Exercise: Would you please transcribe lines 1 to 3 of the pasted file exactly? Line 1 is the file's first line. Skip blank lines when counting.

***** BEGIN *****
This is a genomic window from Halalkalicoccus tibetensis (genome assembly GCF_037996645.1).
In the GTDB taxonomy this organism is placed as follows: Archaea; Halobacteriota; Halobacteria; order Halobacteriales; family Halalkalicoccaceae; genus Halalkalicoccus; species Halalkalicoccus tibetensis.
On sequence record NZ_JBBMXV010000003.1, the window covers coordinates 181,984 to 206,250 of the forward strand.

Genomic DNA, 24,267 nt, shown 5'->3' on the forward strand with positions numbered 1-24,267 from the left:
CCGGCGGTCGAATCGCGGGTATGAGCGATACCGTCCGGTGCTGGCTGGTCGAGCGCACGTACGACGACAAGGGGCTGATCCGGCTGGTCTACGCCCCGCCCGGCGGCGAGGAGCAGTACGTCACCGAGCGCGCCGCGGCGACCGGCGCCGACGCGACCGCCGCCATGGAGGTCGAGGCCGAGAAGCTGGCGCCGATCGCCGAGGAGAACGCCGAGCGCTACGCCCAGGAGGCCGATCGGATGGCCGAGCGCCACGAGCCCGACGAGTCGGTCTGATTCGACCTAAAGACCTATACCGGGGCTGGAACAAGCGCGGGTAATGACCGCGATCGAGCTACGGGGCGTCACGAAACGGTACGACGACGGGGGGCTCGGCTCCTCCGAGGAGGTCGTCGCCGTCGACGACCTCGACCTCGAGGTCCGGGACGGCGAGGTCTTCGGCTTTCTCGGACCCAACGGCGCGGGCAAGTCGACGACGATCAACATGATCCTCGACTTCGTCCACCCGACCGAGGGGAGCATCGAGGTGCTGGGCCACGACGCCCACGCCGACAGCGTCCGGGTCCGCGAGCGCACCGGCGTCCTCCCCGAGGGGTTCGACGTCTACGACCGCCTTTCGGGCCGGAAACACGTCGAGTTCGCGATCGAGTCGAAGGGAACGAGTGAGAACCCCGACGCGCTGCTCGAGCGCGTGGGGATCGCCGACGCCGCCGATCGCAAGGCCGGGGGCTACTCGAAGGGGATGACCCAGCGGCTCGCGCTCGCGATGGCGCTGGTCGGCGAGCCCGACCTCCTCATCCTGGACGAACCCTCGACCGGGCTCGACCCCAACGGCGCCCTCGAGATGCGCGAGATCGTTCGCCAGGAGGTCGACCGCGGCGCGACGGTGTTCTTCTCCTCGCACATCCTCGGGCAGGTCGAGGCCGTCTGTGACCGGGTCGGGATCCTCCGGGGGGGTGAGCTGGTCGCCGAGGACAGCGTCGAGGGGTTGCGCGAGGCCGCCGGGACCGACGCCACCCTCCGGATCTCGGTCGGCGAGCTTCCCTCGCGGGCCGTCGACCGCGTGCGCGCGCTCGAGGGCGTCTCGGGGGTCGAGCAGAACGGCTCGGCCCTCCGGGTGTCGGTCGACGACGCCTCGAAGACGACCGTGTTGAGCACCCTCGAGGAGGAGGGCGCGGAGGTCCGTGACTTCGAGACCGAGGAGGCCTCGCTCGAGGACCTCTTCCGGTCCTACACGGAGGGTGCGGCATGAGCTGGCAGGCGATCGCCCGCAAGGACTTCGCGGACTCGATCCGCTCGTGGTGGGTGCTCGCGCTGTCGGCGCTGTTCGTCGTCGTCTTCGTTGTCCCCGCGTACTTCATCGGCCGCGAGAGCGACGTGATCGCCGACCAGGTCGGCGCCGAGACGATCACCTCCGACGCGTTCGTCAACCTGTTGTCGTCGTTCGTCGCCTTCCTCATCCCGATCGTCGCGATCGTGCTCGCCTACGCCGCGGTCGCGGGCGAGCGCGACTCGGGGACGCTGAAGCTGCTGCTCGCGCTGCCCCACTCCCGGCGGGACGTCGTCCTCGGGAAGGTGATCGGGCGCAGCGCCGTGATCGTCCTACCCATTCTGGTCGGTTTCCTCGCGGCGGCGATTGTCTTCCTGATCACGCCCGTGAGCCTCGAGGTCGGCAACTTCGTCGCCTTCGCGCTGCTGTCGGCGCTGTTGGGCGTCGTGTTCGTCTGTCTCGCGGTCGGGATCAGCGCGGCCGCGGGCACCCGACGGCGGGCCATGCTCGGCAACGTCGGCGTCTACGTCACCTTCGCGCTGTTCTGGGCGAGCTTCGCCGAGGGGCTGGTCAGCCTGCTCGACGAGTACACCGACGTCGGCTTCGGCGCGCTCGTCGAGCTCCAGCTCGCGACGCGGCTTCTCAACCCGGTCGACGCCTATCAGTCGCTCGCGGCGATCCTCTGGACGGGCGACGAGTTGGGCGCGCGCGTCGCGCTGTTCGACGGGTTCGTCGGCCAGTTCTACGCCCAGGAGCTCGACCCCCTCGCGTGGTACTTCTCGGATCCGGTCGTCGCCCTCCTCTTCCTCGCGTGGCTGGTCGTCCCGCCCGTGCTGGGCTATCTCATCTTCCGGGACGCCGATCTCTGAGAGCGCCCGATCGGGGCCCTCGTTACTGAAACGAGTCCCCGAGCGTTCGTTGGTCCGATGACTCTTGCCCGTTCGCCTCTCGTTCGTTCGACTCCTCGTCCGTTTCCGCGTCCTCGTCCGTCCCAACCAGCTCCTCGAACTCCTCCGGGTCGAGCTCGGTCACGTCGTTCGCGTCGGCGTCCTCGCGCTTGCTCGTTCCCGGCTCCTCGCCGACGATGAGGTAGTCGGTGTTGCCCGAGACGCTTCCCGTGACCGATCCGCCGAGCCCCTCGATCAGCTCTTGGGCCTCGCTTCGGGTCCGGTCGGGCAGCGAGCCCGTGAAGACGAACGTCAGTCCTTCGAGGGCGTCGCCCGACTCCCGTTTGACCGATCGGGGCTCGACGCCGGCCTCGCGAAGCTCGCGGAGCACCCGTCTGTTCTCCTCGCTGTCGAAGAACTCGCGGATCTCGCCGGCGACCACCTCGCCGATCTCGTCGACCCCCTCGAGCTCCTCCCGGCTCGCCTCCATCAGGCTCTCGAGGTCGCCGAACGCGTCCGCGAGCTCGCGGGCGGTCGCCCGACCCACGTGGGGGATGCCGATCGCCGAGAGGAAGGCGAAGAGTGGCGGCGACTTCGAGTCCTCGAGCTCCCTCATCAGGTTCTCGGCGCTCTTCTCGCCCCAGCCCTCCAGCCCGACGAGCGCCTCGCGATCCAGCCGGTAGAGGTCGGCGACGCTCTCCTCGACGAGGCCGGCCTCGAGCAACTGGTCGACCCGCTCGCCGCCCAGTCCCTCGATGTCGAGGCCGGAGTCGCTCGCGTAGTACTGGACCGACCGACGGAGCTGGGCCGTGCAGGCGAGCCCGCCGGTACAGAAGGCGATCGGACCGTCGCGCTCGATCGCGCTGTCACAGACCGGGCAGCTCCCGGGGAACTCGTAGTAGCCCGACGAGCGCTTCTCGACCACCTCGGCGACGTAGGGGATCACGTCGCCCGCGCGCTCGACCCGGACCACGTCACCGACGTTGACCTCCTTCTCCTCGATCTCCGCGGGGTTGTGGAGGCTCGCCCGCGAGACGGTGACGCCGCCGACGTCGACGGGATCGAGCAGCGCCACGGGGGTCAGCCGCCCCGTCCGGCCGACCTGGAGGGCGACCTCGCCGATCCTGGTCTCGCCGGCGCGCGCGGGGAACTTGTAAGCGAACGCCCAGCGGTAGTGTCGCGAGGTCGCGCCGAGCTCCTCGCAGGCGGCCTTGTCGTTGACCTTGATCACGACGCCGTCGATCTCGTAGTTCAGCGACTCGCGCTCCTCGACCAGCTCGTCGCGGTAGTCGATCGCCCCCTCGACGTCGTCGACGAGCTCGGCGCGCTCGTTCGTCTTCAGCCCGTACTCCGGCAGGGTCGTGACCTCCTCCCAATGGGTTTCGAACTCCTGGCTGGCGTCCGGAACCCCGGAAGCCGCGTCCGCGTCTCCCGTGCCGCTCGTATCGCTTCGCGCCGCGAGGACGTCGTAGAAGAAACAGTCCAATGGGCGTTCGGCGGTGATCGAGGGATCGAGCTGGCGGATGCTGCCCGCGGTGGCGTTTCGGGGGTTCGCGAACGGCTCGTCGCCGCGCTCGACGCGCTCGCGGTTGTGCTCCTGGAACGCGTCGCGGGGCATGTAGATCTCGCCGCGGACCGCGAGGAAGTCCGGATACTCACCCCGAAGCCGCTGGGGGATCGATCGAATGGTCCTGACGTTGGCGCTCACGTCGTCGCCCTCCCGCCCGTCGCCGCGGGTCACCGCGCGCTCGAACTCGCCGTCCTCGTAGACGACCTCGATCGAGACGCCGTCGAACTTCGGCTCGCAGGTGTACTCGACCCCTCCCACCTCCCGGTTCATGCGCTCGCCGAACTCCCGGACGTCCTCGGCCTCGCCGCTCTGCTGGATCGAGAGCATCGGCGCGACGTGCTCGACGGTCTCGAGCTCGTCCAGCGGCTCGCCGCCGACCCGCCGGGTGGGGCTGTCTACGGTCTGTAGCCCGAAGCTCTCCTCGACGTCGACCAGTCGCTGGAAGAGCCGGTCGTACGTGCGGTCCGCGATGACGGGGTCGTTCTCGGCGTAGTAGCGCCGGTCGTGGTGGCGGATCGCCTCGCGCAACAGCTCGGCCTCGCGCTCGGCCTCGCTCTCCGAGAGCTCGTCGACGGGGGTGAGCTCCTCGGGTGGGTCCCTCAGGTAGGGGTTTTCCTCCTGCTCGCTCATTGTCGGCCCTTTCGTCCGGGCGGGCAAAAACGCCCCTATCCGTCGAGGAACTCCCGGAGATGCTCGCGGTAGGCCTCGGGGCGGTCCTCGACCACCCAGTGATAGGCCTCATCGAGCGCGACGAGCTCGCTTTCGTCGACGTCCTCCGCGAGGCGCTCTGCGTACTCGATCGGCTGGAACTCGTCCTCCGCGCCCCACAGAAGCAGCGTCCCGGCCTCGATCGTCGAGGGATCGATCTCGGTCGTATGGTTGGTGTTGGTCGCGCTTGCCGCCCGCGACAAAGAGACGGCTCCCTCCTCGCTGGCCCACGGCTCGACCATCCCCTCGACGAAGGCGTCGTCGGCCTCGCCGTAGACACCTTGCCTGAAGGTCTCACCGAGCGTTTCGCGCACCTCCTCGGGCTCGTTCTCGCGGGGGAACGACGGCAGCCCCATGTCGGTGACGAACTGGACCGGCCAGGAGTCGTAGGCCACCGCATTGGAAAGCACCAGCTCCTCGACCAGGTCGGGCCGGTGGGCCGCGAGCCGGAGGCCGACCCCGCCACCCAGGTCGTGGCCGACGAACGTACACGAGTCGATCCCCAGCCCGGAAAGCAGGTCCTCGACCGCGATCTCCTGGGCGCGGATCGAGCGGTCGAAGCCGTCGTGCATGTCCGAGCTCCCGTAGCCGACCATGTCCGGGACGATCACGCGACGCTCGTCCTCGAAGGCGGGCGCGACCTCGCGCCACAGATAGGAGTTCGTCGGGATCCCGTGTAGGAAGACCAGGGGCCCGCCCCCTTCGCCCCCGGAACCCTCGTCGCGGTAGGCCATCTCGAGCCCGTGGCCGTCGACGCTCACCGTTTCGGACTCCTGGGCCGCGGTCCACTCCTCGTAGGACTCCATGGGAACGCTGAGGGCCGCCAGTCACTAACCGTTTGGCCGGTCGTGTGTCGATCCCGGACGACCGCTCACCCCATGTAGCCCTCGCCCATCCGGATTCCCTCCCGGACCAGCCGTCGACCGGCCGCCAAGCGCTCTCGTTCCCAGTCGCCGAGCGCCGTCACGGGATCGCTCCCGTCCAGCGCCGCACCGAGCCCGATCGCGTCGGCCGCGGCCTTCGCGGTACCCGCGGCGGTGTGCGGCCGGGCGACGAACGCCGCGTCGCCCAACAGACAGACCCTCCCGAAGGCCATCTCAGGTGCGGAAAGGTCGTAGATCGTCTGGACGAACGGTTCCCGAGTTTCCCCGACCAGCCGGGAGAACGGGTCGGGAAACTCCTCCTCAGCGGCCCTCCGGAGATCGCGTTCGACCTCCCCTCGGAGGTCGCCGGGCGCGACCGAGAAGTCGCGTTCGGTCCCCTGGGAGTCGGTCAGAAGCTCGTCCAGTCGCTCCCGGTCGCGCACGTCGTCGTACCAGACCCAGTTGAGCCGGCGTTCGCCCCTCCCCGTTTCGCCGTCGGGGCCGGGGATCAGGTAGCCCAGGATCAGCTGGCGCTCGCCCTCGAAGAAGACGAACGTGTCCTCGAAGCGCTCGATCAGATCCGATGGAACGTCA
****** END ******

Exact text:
This is a genomic window from Halalkalicoccus tibetensis (genome assembly GCF_037996645.1).
In the GTDB taxonomy this organism is placed as follows: Archaea; Halobacteriota; Halobacteria; order Halobacteriales; family Halalkalicoccaceae; genus Halalkalicoccus; species Halalkalicoccus tibetensis.
On sequence record NZ_JBBMXV010000003.1, the window covers coordinates 181,984 to 206,250 of the forward strand.